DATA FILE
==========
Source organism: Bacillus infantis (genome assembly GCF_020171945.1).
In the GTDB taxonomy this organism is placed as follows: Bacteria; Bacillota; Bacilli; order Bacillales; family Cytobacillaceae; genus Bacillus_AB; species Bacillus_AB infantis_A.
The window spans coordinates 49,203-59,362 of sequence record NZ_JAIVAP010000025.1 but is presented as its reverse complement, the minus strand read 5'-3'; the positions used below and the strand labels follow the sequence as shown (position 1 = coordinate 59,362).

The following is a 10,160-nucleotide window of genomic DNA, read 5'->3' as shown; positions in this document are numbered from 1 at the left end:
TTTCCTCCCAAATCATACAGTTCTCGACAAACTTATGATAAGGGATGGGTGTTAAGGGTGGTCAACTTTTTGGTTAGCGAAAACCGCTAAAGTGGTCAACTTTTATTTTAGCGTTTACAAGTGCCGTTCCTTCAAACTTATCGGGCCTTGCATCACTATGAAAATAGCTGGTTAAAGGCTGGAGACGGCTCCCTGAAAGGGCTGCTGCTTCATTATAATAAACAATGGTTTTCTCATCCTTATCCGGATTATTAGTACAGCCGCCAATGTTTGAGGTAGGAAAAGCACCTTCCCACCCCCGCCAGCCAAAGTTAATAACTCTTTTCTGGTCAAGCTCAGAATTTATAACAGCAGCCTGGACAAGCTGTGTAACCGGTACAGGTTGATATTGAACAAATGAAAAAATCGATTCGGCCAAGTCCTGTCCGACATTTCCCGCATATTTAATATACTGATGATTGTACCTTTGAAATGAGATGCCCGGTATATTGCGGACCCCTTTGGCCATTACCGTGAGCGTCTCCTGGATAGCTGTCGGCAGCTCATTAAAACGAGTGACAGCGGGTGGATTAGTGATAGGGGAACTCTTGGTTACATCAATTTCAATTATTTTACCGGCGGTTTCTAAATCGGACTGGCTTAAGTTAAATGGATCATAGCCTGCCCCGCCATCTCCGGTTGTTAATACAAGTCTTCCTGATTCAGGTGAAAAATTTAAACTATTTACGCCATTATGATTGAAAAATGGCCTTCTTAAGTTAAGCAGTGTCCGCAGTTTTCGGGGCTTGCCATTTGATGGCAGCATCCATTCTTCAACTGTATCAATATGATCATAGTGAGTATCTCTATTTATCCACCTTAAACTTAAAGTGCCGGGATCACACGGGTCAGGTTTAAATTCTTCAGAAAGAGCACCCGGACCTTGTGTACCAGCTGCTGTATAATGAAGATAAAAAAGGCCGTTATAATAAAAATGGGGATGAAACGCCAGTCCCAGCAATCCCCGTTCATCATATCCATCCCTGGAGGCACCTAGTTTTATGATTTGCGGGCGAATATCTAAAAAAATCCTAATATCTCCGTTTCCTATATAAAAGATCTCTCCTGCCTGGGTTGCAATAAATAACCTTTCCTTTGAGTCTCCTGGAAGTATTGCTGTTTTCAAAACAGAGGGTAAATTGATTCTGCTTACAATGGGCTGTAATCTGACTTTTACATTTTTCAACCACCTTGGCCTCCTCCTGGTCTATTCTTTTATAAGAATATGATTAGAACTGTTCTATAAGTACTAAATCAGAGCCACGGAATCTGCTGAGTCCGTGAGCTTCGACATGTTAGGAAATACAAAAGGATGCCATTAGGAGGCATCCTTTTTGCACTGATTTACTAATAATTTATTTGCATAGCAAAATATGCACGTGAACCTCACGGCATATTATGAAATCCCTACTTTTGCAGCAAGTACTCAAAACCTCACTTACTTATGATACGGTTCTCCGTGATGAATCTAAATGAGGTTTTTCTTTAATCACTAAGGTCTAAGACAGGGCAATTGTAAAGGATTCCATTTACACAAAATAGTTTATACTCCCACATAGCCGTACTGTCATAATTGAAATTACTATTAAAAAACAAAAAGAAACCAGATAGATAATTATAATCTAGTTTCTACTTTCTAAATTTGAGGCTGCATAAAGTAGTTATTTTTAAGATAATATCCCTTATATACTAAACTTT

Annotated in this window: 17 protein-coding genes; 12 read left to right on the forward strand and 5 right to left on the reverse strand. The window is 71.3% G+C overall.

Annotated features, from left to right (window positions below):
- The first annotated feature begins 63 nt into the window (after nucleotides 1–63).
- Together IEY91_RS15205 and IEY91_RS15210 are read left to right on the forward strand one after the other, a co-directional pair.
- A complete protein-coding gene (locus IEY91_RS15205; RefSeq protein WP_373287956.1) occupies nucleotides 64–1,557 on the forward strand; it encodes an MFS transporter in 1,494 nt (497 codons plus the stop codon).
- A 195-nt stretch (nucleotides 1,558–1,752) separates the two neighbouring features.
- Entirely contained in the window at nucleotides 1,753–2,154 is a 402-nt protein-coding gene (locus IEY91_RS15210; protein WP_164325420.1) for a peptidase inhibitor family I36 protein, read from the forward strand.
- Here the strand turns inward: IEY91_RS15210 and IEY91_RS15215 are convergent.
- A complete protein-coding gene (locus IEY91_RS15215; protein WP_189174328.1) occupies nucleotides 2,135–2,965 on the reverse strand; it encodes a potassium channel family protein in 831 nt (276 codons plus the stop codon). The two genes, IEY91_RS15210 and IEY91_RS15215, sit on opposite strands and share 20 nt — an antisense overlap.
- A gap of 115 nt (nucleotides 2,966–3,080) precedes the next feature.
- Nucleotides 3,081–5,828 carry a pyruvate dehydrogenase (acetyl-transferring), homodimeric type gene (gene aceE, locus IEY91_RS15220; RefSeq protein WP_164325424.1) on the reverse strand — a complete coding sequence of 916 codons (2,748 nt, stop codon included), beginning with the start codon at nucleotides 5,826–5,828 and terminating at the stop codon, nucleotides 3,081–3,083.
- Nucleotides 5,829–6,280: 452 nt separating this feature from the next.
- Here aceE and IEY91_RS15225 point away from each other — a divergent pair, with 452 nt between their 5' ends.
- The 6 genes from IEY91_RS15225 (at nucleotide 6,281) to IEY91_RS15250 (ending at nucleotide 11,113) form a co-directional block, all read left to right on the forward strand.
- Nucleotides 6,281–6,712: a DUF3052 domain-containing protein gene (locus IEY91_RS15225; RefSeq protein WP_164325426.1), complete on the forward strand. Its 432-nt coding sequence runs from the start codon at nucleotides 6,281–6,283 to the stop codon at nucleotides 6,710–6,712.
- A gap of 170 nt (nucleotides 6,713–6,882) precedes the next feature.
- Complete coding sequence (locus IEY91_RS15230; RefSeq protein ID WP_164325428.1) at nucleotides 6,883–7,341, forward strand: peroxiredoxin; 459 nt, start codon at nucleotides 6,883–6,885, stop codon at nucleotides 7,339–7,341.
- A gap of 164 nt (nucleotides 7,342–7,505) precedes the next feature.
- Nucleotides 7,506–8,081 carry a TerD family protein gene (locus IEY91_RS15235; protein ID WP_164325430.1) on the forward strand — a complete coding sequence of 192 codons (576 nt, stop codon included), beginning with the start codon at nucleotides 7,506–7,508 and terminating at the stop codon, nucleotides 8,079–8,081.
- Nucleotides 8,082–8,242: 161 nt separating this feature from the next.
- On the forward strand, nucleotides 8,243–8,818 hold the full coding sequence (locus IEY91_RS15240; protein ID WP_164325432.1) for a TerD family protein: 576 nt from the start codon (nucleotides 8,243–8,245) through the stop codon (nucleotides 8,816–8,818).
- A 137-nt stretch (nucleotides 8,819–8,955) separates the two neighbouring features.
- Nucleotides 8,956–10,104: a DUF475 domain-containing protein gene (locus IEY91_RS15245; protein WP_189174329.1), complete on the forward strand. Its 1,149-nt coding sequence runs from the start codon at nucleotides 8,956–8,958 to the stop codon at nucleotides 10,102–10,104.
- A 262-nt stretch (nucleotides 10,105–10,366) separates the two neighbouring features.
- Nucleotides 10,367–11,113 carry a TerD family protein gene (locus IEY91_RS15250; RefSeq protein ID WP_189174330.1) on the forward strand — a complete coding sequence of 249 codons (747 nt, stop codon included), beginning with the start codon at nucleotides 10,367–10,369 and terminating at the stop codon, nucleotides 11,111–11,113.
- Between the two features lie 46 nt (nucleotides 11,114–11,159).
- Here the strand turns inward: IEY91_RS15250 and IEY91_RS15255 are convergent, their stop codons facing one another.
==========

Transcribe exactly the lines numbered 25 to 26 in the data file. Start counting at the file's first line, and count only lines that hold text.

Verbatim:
- Nucleotides 8,082–8,242: 161 nt separating this feature from the next.
- On the forward strand, nucleotides 8,243–8,818 hold the full coding sequence (locus IEY91_RS15240; protein ID WP_164325432.1) for a TerD family protein: 576 nt from the start codon (nucleotides 8,243–8,245) through the stop codon (nucleotides 8,816–8,818).